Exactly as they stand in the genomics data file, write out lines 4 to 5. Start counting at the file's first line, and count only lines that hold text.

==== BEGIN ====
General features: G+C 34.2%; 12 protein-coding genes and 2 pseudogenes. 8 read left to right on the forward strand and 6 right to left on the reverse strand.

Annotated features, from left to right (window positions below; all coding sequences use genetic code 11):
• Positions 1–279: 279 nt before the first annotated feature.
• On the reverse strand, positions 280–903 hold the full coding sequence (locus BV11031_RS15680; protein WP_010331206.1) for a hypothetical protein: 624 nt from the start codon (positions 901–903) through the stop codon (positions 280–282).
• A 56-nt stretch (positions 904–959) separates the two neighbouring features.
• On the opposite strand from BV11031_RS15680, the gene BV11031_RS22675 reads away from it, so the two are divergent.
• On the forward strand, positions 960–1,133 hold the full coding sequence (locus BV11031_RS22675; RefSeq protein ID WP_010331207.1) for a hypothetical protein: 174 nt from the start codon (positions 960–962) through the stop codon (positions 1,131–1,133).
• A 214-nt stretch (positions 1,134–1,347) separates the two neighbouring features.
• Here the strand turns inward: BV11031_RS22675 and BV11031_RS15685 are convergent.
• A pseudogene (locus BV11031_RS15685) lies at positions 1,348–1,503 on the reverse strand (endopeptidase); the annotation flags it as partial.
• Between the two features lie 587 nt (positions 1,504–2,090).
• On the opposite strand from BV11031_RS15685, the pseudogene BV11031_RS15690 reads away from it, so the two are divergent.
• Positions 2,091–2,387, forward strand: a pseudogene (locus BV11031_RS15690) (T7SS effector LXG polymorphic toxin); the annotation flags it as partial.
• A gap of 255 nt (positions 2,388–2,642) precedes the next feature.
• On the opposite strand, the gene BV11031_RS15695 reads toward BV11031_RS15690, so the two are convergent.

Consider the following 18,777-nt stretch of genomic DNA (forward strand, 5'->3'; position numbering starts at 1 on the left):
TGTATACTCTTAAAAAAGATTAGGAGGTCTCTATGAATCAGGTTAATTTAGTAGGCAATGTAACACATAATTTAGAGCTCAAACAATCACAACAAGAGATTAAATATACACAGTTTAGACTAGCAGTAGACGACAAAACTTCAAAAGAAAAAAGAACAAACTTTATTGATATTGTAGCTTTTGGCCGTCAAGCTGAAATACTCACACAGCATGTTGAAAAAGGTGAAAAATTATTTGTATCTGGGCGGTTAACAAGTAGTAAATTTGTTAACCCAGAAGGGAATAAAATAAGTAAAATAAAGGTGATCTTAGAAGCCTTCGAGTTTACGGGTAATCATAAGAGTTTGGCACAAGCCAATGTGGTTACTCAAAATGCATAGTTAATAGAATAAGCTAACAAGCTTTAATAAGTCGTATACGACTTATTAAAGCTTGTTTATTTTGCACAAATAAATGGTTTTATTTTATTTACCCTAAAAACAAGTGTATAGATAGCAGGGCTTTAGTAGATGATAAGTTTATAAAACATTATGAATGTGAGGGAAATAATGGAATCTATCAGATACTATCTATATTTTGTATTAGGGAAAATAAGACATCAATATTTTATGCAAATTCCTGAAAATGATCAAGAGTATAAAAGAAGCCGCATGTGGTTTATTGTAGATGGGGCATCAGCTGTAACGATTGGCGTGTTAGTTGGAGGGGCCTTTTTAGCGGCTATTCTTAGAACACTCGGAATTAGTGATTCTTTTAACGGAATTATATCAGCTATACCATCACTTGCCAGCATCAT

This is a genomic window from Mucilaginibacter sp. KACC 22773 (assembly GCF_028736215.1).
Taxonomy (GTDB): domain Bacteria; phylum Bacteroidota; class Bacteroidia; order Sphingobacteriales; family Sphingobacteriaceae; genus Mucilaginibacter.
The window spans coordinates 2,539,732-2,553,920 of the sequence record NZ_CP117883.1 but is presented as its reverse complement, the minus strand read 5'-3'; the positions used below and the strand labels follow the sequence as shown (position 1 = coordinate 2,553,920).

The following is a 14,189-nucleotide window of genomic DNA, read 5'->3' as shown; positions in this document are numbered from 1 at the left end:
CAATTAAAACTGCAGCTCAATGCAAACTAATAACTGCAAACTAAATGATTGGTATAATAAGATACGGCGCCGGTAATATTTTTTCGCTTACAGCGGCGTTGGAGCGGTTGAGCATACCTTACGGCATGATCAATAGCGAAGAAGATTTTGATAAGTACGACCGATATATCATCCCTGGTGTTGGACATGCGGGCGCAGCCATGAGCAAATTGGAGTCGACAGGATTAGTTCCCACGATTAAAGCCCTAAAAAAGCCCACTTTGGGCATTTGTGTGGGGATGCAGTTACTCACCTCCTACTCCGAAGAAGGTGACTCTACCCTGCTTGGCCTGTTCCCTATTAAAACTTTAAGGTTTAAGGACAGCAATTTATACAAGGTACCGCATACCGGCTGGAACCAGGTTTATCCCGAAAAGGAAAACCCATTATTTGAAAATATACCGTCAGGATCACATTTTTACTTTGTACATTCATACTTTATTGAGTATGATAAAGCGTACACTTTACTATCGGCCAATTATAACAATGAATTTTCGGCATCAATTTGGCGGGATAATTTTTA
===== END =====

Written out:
• On the reverse strand, positions 280–903 hold the full coding sequence (locus BV11031_RS15680; protein WP_010331206.1) for a hypothetical protein: 624 nt from the start codon (positions 901–903) through the stop codon (positions 280–282).
• A 56-nt stretch (positions 904–959) separates the two neighbouring features.